As we promised you in the previous post of the saga of telecoms concepts, we had pending a second part dedicated to fixed wireless networks (LMDS/WiMAX) and networks in common use bands (such as wifi). These technologies are a great alternative for wireless Internet connection and ubiquitously in cities and rural areas where the deployment of cable or fiber due to low population density has very high user costs.


Fixed wireless data transmission networks (LMDS/WiMAX) allow user transmission capacities ranging from 512 kbps-4 Mbps, the ability to provide telephone service and a coverage of tens of kilometers around the base station. In this type of network, the subscriber loop is established through a wireless link between the user and the base station.

In Spain, the operators Iberbanda, NEO-sky, Clearwire or ONO have been assigned the 3.5 GHz band since 2000 to offer this type of service. However, a European decision in May 2008 harmonized this band for electronic communications applications under neutral conditions and its implementation would require modification of the current licenses.


WiMAX technology (Worldwide Interoperability for Microwave Access) is used to create wireless data transmission networks in the metropolitan area and is capable of supporting multiple broadband services.

These networks are based on the IEEE 802.16 protocol and are characterized by a) a coverage area per station of between 500 meters and 30 km (depending on the service); b) they make service quality and security compatible; c) they make it possible to connect terminals at different transmission speeds (up to 70 Mbps if the spectrum is clean) and d) they adapt to different network topologies (point-to-point and point-to-multipoint or fixed, nomadic and mobile). In addition, this technology has configurable and non-closed bandwidths and there is equipment for various frequency bands.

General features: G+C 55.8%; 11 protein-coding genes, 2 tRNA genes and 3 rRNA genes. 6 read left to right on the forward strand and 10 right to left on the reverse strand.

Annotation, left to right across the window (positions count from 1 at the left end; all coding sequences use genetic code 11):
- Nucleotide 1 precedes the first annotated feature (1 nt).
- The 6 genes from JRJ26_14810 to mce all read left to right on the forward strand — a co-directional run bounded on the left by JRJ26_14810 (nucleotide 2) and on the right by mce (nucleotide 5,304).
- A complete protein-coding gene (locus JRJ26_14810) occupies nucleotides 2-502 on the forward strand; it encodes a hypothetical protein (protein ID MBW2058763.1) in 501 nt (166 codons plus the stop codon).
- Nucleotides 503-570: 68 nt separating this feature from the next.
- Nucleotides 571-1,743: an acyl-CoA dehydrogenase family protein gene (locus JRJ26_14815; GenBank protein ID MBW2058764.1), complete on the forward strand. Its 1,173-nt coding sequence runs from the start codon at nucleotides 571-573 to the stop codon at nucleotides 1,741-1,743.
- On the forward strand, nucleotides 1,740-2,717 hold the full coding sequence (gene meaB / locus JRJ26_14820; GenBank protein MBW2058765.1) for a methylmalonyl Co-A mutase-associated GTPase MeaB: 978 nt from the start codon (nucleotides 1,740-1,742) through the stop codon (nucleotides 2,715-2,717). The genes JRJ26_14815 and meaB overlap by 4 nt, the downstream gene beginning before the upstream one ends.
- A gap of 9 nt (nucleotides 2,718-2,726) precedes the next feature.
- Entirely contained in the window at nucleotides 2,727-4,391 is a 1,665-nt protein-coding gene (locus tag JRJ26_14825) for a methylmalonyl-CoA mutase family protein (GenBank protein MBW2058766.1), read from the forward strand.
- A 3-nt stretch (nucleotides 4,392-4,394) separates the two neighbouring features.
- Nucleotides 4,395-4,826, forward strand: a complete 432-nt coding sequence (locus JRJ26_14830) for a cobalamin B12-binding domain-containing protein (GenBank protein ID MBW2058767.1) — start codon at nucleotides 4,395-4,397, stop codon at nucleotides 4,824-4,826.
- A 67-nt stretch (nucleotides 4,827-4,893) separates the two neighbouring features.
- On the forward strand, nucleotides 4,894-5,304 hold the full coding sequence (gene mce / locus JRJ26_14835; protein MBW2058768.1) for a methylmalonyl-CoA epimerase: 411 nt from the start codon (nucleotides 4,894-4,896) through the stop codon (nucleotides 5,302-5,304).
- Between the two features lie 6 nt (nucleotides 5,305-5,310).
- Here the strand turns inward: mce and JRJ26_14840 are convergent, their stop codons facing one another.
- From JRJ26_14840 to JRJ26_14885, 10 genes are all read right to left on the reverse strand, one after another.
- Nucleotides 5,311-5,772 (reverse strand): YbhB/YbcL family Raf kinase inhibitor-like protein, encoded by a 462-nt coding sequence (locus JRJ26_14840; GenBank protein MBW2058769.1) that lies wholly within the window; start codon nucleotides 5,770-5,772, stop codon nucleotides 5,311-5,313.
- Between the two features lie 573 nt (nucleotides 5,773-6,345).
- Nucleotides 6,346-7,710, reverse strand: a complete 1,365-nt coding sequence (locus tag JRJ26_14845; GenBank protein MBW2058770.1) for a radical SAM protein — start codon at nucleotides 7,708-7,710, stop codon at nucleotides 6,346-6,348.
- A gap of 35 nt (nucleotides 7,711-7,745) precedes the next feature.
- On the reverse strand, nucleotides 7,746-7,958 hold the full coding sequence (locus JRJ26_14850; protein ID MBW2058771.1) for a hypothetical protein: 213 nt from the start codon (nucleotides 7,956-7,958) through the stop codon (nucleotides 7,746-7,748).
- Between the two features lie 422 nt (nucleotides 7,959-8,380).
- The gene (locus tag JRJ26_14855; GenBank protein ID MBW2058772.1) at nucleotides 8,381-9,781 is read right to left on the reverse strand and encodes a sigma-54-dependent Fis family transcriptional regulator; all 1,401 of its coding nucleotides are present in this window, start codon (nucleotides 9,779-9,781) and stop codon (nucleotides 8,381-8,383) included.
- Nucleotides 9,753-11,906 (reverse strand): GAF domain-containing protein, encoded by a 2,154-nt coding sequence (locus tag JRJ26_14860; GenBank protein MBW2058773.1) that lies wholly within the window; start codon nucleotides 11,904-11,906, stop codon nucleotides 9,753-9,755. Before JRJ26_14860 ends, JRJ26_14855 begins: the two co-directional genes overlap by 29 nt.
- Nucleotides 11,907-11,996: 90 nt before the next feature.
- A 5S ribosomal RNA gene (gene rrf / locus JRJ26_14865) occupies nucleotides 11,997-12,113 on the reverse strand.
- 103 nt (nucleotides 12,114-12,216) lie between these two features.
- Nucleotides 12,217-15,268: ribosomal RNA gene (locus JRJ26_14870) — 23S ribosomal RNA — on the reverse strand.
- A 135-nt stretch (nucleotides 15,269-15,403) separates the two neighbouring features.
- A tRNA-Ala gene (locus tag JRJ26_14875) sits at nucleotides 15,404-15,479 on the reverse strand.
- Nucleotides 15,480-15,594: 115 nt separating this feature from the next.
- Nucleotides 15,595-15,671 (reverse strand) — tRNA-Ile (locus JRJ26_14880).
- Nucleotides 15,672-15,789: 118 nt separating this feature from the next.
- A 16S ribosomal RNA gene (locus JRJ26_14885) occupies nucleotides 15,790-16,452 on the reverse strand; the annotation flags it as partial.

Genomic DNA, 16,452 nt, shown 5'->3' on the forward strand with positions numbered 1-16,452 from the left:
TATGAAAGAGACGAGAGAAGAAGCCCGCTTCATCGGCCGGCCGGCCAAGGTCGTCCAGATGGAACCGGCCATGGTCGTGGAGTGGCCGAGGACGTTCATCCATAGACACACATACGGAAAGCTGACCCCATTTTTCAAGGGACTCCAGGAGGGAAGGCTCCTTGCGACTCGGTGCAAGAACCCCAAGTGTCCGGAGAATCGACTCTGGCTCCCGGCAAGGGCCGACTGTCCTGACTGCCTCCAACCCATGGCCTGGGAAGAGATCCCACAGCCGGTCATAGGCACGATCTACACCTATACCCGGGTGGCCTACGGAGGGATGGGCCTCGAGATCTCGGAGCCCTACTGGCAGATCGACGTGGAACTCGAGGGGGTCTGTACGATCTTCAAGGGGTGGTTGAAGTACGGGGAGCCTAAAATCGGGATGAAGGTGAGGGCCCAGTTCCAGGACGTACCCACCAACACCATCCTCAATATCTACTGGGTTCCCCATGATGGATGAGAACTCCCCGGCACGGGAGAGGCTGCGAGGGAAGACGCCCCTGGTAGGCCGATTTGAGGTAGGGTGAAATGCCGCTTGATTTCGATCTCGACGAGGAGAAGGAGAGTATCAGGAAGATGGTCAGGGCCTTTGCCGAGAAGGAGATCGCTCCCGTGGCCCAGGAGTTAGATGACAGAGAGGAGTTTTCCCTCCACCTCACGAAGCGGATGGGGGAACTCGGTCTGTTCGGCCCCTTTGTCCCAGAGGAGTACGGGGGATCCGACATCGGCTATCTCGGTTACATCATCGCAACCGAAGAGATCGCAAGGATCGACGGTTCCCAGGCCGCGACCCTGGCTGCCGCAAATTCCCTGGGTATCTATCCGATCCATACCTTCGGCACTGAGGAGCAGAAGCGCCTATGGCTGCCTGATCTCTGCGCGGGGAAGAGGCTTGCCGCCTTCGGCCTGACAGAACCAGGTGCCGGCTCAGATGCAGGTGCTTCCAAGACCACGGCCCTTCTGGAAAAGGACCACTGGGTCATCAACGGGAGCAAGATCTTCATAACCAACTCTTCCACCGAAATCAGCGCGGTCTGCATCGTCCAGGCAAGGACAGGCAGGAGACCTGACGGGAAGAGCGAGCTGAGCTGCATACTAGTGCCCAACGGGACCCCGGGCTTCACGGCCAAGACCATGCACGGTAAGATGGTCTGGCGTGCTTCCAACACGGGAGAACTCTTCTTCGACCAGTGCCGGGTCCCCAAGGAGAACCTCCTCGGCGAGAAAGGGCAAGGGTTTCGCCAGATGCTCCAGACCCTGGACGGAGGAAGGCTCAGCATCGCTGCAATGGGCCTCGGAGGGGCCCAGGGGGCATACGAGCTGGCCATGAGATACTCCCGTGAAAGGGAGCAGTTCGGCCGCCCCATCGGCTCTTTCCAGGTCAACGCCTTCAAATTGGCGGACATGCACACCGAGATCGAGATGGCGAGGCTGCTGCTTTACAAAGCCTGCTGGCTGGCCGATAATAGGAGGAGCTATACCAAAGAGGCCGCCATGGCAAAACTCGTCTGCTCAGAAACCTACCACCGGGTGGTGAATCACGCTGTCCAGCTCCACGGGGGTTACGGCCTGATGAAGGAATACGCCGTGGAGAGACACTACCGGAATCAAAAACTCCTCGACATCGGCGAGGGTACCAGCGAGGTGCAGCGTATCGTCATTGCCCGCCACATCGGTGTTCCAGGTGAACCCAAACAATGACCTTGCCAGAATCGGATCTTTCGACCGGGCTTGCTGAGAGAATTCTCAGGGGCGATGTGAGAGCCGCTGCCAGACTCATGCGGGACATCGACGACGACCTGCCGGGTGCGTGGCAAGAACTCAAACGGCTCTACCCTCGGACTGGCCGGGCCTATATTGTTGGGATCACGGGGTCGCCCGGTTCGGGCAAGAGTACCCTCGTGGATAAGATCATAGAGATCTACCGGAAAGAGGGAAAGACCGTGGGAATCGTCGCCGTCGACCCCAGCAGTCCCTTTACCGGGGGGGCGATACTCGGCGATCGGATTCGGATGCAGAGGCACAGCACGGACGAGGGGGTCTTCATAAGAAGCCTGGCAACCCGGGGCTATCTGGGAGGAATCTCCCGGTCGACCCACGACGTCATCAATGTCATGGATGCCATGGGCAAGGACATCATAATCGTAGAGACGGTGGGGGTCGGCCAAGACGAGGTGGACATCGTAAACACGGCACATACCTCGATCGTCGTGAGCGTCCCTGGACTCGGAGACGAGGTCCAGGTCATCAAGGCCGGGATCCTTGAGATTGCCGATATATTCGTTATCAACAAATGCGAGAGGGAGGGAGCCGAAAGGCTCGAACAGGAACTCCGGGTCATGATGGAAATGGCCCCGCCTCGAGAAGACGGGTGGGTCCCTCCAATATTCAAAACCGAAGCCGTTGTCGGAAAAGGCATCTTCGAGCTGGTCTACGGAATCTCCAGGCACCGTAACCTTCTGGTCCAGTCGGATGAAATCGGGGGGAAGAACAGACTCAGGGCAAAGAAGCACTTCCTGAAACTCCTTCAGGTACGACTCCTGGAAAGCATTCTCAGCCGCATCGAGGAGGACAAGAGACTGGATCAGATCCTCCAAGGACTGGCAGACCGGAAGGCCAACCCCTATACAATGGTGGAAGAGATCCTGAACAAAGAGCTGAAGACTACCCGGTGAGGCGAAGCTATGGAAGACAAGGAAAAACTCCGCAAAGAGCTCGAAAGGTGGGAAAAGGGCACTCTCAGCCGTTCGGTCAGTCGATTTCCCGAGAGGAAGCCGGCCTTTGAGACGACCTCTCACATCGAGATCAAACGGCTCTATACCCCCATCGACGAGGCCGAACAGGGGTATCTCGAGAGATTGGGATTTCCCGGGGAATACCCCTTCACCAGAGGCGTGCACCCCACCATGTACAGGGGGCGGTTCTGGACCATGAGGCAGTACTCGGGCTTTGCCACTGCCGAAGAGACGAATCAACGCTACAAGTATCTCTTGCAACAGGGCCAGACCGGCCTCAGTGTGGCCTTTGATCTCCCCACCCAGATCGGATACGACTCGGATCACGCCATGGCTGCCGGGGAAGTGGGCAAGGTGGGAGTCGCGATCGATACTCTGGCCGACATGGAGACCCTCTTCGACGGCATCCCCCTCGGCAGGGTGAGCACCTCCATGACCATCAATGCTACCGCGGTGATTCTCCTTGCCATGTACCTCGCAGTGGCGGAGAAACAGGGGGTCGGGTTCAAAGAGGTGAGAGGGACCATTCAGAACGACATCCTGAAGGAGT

Fixed WiMAX uses the 3.5 GHz (proprietary) and 5.8 GHz frequency bands. It generally has a per-user capacity of 512 kbps-4 Mbps, a coverage radius of up to 50 km and uses high gain directional antennas (fixed access points). It is commonly used to provide telephony services (POTS) and broadband Internet to users.

Mobile WiMAX is an evolution of its fixed version to provide mobile broadband services and mobility management. It uses the 2.3 GHz (which is not available in Spain), 2.5 GHz (already being used in major European countries to develop 4G mobile networks with LTE technology) and 3.5 GHz frequency bands. Mobile WiMAX has lower speeds and coverage areas than those available for “fixed” terminals. Among the countries that are making a stronger commitment to this technology are South Korea with its WiBro system, and USA where the companies Clearwire and Sprint have already started commercial exploitation of WiMAX II (new version of WiMAX that allows connections of up to 300 Mbps) in different U.S. cities.